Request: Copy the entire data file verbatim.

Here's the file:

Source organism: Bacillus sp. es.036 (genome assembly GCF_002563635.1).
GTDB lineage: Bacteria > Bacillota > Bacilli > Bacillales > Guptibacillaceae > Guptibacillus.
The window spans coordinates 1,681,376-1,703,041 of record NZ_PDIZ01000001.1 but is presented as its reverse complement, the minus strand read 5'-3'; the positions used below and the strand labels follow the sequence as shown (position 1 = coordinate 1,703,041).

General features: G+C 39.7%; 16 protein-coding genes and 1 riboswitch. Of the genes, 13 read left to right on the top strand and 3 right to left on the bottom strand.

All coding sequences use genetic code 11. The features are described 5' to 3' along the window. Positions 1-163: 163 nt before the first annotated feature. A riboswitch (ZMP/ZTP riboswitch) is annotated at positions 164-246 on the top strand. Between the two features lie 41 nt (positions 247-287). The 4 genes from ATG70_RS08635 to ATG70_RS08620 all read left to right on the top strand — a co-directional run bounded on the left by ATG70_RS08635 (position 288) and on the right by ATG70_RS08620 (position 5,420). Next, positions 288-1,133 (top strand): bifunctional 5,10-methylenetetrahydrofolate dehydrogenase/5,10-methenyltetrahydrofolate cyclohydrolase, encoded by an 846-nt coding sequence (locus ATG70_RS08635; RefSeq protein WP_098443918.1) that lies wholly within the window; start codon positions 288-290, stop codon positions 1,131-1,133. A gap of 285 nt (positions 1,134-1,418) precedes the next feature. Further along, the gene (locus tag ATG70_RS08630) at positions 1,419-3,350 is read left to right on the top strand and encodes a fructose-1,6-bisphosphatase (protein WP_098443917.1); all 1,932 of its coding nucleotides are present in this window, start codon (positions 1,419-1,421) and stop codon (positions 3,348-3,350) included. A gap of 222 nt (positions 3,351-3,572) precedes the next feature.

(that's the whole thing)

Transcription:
Source organism: Bacillus sp. es.036 (genome assembly GCF_002563635.1).
GTDB lineage: Bacteria > Bacillota > Bacilli > Bacillales > Guptibacillaceae > Guptibacillus.
The window spans coordinates 1,681,376-1,703,041 of record NZ_PDIZ01000001.1 but is presented as its reverse complement, the minus strand read 5'-3'; the positions used below and the strand labels follow the sequence as shown (position 1 = coordinate 1,703,041).

General features: G+C 39.7%; 16 protein-coding genes and 1 riboswitch. Of the genes, 13 read left to right on the top strand and 3 right to left on the bottom strand.

All coding sequences use genetic code 11. The features are described 5' to 3' along the window. Positions 1-163: 163 nt before the first annotated feature. A riboswitch (ZMP/ZTP riboswitch) is annotated at positions 164-246 on the top strand. Between the two features lie 41 nt (positions 247-287). The 4 genes from ATG70_RS08635 to ATG70_RS08620 all read left to right on the top strand — a co-directional run bounded on the left by ATG70_RS08635 (position 288) and on the right by ATG70_RS08620 (position 5,420). Next, positions 288-1,133 (top strand): bifunctional 5,10-methylenetetrahydrofolate dehydrogenase/5,10-methenyltetrahydrofolate cyclohydrolase, encoded by an 846-nt coding sequence (locus ATG70_RS08635; RefSeq protein WP_098443918.1) that lies wholly within the window; start codon positions 288-290, stop codon positions 1,131-1,133. A gap of 285 nt (positions 1,134-1,418) precedes the next feature. Further along, the gene (locus tag ATG70_RS08630) at positions 1,419-3,350 is read left to right on the top strand and encodes a fructose-1,6-bisphosphatase (protein WP_098443917.1); all 1,932 of its coding nucleotides are present in this window, start codon (positions 1,419-1,421) and stop codon (positions 3,348-3,350) included. A gap of 222 nt (positions 3,351-3,572) precedes the next feature.